Brum’s premier, although by no means oldest, hard rock, punk and Metaaaaaaaaaaaaaaaaaaaaaaaaaaaaaaaaaal venue: opened a mere three years ago, in fact, and rapidly expanding to feature a variety of events. Upstairs bar holds about 80 and regularly features classic rock, nu-metal and grunge DJs:  downstairs holds roughly 200 and does much the same only on a much wider scale, full dancefloor and plush leather seating included. More importantly, there’s a great variety of ales, ciders, lagers and spirits on offer at reasonable prices (especially for a city centre venue) and it’s usually open til 4 at weekends (weeknights slightly earlier) So, raise your horns aloft and dig in!!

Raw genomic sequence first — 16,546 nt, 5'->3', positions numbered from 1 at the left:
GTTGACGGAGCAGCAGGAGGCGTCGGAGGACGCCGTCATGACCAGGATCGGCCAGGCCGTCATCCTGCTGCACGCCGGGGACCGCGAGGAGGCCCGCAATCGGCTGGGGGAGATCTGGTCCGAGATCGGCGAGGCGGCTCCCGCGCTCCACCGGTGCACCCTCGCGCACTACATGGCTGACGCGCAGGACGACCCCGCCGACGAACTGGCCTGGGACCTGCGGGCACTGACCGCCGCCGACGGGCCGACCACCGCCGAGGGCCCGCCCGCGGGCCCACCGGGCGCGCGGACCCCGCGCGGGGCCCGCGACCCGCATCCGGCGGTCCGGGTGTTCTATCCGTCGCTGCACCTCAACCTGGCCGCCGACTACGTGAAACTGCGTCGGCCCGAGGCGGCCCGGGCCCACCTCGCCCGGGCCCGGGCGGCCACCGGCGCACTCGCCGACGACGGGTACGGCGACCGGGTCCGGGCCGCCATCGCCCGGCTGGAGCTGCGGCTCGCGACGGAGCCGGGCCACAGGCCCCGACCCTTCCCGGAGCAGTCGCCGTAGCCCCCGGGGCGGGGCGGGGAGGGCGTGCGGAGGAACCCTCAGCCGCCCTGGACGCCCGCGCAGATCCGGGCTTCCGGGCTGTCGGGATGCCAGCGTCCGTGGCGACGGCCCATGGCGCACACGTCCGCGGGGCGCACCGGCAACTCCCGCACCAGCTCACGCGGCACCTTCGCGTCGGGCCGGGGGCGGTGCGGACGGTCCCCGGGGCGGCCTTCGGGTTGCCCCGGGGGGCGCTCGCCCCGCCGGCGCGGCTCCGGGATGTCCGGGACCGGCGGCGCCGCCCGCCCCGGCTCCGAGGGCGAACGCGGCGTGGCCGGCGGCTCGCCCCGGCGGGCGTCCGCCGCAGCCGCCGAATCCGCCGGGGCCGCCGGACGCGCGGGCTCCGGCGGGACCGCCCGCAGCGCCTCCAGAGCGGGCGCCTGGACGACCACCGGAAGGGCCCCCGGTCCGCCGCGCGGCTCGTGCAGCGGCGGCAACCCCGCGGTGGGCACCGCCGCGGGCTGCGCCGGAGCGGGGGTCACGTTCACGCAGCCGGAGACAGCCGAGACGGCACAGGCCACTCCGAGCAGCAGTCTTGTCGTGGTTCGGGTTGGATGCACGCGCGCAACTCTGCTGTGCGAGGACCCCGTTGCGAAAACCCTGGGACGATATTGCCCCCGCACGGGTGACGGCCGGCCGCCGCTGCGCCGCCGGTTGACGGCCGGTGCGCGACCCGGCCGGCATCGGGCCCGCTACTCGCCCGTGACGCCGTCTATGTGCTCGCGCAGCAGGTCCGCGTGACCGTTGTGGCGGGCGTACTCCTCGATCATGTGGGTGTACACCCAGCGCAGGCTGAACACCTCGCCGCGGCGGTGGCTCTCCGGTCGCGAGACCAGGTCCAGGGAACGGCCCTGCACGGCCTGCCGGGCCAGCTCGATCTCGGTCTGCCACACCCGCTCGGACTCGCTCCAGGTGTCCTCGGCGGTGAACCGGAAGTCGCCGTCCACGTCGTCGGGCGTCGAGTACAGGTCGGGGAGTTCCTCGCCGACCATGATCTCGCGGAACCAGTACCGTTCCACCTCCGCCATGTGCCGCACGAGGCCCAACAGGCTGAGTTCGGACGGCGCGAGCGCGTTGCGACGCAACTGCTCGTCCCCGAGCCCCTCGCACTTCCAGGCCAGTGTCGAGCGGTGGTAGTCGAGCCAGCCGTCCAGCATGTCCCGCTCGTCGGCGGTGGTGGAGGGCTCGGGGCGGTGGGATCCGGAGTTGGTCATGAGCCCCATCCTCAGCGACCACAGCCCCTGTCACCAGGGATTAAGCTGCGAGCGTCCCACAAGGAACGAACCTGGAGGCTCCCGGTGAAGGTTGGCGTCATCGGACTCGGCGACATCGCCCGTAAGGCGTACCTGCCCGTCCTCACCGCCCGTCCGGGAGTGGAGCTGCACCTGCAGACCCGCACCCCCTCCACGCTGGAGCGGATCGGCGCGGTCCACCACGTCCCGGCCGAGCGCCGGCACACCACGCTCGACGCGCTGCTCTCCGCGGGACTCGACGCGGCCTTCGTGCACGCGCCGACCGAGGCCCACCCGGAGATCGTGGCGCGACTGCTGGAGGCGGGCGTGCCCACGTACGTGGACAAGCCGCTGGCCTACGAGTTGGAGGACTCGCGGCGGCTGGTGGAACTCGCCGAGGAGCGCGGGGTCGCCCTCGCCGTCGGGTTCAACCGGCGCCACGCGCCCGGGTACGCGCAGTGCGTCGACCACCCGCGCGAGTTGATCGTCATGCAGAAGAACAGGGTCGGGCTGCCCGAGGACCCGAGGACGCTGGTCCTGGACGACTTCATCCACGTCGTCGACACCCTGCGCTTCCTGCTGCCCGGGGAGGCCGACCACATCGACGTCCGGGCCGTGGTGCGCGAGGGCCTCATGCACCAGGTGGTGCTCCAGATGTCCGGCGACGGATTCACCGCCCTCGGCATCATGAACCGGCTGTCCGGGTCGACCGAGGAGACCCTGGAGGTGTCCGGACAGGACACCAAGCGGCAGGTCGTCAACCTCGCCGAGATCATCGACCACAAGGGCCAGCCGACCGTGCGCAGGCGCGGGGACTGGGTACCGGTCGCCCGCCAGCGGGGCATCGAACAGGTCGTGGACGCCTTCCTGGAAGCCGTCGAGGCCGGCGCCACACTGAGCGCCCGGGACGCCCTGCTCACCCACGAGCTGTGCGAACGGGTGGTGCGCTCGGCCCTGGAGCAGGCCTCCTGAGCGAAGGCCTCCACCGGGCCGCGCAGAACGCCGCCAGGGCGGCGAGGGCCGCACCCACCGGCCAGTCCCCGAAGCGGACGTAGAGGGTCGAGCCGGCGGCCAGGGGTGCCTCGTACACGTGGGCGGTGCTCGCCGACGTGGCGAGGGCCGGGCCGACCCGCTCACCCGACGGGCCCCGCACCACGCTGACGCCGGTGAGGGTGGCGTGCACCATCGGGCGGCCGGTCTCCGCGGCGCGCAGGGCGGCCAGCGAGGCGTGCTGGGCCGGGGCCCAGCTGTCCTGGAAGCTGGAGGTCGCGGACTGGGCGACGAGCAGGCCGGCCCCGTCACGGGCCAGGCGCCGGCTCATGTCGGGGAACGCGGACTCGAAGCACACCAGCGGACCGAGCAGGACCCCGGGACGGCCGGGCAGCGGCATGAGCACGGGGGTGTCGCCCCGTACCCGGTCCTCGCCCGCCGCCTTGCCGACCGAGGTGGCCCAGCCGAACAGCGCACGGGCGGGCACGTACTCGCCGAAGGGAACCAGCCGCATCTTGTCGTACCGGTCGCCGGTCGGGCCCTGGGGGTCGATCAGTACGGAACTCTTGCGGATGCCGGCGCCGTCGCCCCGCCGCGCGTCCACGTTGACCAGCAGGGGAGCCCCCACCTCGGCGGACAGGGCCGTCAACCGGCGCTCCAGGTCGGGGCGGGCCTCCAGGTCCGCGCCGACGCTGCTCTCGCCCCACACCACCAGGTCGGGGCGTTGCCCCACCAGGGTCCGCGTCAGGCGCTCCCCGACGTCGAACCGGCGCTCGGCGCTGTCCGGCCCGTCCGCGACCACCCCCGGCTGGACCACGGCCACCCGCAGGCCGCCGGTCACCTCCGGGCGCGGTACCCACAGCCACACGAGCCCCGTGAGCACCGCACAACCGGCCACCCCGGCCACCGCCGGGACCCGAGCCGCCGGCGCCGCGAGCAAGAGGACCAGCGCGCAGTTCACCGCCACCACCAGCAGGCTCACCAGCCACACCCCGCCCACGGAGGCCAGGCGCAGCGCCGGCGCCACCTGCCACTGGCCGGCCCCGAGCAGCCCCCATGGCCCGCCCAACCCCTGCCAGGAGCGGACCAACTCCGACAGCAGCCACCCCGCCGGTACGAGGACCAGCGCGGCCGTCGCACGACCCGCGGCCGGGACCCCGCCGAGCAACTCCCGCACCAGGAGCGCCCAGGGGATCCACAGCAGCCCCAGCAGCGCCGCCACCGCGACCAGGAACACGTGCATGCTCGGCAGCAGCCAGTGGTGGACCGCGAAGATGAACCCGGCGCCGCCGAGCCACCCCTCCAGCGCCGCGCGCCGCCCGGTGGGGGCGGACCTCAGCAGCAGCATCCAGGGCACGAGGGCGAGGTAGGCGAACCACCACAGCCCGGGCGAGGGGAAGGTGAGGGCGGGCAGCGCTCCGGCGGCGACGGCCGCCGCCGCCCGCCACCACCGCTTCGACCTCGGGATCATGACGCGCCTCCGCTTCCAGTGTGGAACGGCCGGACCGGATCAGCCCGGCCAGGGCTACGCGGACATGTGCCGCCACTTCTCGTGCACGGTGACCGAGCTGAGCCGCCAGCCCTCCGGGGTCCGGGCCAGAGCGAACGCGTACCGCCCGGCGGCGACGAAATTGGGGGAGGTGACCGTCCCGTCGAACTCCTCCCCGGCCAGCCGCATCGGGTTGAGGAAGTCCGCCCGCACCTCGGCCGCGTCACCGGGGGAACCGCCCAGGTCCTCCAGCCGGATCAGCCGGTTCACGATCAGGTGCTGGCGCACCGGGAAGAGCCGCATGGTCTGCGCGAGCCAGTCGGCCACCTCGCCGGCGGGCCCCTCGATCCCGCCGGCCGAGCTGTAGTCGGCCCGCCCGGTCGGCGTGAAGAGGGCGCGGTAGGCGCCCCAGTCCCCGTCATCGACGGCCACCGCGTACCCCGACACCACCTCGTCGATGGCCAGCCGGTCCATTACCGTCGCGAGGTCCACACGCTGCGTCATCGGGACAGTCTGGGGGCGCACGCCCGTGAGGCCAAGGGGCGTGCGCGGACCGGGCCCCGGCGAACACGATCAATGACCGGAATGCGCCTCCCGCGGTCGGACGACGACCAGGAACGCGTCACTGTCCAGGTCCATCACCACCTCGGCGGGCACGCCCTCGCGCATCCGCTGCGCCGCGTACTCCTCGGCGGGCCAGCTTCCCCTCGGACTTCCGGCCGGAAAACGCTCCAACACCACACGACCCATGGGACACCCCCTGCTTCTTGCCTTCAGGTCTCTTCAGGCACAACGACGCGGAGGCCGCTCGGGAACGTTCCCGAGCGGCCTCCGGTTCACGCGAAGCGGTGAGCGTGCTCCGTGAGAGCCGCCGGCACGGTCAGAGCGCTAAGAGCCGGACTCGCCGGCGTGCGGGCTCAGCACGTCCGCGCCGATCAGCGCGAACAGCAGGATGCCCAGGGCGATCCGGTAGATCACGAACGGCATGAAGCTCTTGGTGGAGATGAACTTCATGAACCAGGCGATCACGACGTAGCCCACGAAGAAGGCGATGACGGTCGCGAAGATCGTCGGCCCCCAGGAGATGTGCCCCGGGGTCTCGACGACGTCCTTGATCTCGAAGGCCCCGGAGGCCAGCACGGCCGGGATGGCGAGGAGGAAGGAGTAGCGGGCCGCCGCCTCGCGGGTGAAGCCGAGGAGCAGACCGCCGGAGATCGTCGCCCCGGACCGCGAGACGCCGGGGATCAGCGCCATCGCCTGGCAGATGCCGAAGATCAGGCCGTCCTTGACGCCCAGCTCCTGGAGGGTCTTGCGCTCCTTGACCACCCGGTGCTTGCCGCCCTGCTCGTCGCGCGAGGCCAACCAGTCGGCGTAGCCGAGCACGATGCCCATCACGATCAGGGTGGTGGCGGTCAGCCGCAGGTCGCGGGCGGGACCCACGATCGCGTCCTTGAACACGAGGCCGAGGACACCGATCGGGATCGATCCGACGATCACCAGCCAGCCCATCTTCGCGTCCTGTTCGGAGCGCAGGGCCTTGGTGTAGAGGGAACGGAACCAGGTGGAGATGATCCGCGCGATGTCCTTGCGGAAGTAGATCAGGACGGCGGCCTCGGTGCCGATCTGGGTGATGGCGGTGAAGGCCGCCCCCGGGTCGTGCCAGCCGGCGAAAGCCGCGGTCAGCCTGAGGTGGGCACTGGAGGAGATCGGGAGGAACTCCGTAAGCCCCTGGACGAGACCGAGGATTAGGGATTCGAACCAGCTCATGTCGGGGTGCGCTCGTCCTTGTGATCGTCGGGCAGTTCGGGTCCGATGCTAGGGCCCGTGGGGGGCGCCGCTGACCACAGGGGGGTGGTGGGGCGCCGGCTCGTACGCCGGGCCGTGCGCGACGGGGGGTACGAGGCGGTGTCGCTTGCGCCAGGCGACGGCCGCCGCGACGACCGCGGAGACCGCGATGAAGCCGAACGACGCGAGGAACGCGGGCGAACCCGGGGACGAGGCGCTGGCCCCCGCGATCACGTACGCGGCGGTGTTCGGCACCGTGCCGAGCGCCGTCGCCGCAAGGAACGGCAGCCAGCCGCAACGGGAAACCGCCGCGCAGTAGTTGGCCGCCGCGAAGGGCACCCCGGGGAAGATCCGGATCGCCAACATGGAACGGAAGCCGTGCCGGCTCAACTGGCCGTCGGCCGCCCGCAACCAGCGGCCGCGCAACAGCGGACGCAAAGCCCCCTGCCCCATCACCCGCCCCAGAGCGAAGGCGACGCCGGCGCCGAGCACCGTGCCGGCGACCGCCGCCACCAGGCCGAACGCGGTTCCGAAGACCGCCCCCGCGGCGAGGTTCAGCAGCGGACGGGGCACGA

Most ‘normal’ nights are free entry: in fact, even the monthly Glam Slam! night (hair metaaal, sleaze, AOR and glam a-go-go) is free. However, certain specialist nights, such as the excellent Zombie Club (second Saturday of every month, non-stop goth, new wave, post-punk, indie, New Romantic and alternative rock, £4 entry) have a cover charge, and obviously, most gigs- usually of a death, doom or Black metal nature- are ticketed events (though in the interests of fairness and inclusivity, they rarely cost over £10) A proper, friendly rock venue in the style of all the old classics, the Hammer has rapidly become Brum’s premier venue for those desiring the heavier things in life, and long may it continue.

NIGHT OWL, 17-18 Lower Trinity Street, Digbeth, Birmingham B9 48G